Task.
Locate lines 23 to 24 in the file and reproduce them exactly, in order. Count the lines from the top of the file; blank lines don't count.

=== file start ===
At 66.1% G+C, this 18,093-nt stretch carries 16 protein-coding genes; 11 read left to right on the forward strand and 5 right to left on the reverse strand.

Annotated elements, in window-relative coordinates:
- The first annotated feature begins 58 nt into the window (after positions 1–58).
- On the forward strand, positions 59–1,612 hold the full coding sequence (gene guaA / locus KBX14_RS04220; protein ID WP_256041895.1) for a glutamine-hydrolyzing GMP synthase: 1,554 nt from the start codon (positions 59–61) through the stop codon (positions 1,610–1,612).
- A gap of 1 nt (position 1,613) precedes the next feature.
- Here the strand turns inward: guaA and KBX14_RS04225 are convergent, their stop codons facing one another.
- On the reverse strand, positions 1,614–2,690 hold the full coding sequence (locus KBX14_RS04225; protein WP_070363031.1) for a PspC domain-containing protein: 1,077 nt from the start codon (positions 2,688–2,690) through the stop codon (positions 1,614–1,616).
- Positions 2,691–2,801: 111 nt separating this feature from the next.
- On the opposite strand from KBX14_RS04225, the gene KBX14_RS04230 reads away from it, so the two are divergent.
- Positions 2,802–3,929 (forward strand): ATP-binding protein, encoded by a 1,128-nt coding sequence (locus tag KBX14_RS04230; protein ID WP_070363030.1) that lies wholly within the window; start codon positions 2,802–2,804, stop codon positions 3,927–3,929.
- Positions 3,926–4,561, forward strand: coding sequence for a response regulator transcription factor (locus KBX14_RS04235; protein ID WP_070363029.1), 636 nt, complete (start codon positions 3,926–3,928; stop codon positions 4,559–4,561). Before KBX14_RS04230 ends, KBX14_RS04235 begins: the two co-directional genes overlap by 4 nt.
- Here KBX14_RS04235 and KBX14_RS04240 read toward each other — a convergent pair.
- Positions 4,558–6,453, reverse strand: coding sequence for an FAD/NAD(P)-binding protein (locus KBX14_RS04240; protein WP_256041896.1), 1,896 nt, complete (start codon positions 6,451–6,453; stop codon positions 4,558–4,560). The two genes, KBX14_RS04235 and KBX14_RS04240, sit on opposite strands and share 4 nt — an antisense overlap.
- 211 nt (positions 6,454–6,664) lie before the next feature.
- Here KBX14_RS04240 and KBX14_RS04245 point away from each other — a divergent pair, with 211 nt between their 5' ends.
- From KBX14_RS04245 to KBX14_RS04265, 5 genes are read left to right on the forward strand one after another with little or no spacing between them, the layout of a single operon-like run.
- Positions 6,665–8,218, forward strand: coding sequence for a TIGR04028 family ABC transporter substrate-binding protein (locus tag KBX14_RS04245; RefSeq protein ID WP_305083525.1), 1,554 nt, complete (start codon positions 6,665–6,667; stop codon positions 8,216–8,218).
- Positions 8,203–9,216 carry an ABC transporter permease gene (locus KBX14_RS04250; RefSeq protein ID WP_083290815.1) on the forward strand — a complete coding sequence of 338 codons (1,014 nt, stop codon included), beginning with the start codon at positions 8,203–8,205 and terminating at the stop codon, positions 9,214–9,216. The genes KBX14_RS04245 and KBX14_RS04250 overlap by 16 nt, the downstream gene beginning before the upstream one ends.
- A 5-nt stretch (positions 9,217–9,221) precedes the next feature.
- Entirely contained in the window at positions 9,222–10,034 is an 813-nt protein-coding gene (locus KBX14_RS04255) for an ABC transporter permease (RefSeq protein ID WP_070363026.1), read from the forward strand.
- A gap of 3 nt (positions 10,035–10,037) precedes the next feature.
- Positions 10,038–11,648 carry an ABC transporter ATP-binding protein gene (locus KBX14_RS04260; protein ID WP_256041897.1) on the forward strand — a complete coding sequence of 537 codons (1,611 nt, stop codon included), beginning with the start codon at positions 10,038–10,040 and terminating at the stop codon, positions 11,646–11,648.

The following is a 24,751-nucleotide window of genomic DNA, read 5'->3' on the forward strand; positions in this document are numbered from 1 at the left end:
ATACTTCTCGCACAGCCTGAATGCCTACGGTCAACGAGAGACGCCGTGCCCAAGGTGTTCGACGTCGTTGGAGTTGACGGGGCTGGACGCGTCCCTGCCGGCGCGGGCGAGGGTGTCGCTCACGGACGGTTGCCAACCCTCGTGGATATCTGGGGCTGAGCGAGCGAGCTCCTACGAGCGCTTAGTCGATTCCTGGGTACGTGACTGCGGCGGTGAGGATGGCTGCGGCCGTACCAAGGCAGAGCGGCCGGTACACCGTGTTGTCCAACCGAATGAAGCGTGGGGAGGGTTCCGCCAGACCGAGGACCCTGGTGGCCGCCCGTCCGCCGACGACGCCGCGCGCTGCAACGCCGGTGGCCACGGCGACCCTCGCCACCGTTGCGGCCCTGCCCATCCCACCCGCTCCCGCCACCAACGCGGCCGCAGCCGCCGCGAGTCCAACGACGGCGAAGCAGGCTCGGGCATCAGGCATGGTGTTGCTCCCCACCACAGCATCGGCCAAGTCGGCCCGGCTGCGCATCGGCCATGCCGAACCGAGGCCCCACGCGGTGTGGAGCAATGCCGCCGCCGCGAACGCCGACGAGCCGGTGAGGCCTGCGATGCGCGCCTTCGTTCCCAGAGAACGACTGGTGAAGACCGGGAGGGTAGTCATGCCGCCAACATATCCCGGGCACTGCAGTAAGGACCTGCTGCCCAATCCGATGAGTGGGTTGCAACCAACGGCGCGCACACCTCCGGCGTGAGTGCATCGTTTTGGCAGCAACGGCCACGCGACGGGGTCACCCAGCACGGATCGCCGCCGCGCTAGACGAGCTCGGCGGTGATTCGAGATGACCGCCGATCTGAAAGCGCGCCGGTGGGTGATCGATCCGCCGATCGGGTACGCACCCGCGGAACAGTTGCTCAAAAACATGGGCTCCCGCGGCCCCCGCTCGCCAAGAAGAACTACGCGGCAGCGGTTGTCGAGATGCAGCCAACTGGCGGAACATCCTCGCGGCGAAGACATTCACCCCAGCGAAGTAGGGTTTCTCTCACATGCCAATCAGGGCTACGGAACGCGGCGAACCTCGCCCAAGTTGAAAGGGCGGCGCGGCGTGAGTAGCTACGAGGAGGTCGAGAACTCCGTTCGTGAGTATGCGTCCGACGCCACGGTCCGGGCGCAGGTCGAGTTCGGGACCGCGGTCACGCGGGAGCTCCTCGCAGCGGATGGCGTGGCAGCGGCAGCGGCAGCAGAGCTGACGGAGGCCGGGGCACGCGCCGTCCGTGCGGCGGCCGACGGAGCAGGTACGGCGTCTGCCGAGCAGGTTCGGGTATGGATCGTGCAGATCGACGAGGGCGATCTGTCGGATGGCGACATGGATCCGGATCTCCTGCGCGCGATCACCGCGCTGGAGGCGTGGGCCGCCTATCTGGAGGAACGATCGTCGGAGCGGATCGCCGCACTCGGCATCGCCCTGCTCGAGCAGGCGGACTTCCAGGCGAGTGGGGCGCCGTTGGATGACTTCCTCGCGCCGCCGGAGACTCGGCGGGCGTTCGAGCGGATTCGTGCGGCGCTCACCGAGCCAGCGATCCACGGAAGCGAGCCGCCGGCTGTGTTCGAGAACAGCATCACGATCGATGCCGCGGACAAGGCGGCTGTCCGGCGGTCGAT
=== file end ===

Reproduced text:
The following is a 24,751-nucleotide window of genomic DNA, read 5'->3' on the forward strand; positions in this document are numbered from 1 at the left end:
ATACTTCTCGCACAGCCTGAATGCCTACGGTCAACGAGAGACGCCGTGCCCAAGGTGTTCGACGTCGTTGGAGTTGACGGGGCTGGACGCGTCCCTGCCGGCGCGGGCGAGGGTGTCGCTCACGGACGGTTGCCAACCCTCGTGGATATCTGGGGCTGAGCGAGCGAGCTCCTACGAGCGCTTAGTCGATTCCTGGGTACGTGACTGCGGCGGTGAGGATGGCTGCGGCCGTACCAAGGCAGAGCGGCCGGTACACCGTGTTGTCCAACCGAATGAAGCGTGGGGAGGGTTCCGCCAGACCGAGGACCCTGGTGGCCGCCCGTCCGCCGACGACGCCGCGCGCTGCAACGCCGGTGGCCACGGCGACCCTCGCCACCGTTGCGGCCCTGCCCATCCCACCCGCTCCCGCCACCAACGCGGCCGCAGCCGCCGCGAGTCCAACGACGGCGAAGCAGGCTCGGGCATCAGGCATGGTGTTGCTCCCCACCACAGCATCGGCCAAGTCGGCCCGGCTGCGCATCGGCCATGCCGAACCGAGGCCCCACGCGGTGTGGAGCAATGCCGCCGCCGCGAACGCCGACGAGCCGGTGAGGCCTGCGATGCGCGCCTTCGTTCCCAGAGAACGACTGGTGAAGACCGGGAGGGTAGTCATGCCGCCAACATATCCCGGGCACTGCAGTAAGGACCTGCTGCCCAATCCGATGAGTGGGTTGCAACCAACGGCGCGCACACCTCCGGCGTGAGTGCATCGTTTTGGCAGCAACGGCCACGCGACGGGGTCACCCAGCACGGATCGCCGCCGCGCTAGACGAGCTCGGCGGTGATTCGAGATGACCGCCGATCTGAAAGCGCGCCGGTGGGTGATCGATCCGCCGATCGGGTACGCACCCGCGGAACAGTTGCTCAAAAACATGGGCTCCCGCGGCCCCCGCTCGCCAAGAAGAACTACGCGGCAGCGGTTGTCGAGATGCAGCCAACTGGCGGAACATCCTCGCGGCGAAGACATTCACCCCAGCGAAGTAGGGTTTCTCTCACATGCCAATCAGGGCTACGGAACGCGGCGAACCTCGCCCAAGTTGAAAGGGCGGCGCGGCGTGAGTAGCTACGAGGAGGTCGAGAACTCCGTTCGTGAGTATGCGTCCGACGCCACGGTCCGGGCGCAGGTCGAGTTCGGGACCGCGGTCACGCGGGAGCTCCTCGCAGCGGATGGCGTGGCAGCGGCAGCGGCAGCAGAGCTGACGGAGGCCGGGGCACGCGCCGTCCGTGCGGCGGCCGACGGAGCAGGTACGGCGTCTGCCGAGCAGGTTCGGGTATGGATCGTGCAGATCGACGAGGGCGATCTGTCGGATGGCGACATGGATCCGGATCTCCTGCGCGCGATCACCGCGCTGGAGGCGTGGGCCGCCTATCTGGAGGAACGATCGTCGGAGCGGATCGCCGCACTCGGCATCGCCCTGCTCGAGCAGGCGGACTTCCAGGCGAGTGGGGCGCCGTTGGATGACTTCCTCGCGCCGCCGGAGACTCGGCGGGCGTTCGAGCGGATTCGTGCGGCGCTCACCGAGCCAGCGATCCACGGAAGCGAGCCGCCGGCTGTGTTCGAGAACAGCATCACGATCGATGCCGCGGACAAGGCGGCTGTCCGGCGGTCGAT